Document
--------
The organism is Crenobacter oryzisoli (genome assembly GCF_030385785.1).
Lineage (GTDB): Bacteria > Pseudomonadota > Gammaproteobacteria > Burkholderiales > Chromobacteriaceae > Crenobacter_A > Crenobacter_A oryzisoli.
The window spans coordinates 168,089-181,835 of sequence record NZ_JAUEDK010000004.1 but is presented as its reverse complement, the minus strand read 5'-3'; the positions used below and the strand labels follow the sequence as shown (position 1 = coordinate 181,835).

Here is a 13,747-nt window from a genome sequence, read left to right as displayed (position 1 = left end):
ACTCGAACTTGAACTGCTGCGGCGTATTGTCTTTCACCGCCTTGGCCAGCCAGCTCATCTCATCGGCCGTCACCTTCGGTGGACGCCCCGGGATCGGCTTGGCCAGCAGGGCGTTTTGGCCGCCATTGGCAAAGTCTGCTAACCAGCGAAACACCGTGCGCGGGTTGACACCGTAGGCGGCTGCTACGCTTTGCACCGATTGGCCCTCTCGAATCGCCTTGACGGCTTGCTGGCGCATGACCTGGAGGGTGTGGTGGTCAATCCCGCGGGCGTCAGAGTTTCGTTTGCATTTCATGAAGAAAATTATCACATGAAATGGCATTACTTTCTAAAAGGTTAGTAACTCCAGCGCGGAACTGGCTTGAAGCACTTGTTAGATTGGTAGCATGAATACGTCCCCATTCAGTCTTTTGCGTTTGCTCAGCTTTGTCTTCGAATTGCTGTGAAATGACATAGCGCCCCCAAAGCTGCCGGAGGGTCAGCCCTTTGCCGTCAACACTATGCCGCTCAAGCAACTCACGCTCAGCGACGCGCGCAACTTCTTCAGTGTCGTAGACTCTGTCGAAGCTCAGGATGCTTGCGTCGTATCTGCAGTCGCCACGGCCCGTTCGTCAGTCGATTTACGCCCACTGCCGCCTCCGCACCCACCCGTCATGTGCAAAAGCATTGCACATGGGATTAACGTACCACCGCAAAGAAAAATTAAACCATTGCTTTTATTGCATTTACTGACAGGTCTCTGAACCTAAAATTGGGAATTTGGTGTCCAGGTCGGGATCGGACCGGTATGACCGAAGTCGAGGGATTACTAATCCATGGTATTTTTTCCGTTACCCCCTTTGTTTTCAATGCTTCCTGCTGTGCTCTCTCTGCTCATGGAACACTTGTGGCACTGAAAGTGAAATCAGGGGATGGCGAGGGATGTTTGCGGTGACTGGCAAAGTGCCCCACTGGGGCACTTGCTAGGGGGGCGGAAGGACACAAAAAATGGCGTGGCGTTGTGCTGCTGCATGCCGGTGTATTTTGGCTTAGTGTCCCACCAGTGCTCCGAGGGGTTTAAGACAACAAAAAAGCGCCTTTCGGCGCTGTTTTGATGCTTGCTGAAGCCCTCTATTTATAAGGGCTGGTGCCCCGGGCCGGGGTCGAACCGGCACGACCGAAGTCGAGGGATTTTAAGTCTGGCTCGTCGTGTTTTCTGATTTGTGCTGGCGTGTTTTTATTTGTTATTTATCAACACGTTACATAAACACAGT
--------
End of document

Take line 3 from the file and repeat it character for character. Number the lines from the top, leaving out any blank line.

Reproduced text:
The window spans coordinates 168,089-181,835 of sequence record NZ_JAUEDK010000004.1 but is presented as its reverse complement, the minus strand read 5'-3'; the positions used below and the strand labels follow the sequence as shown (position 1 = coordinate 181,835).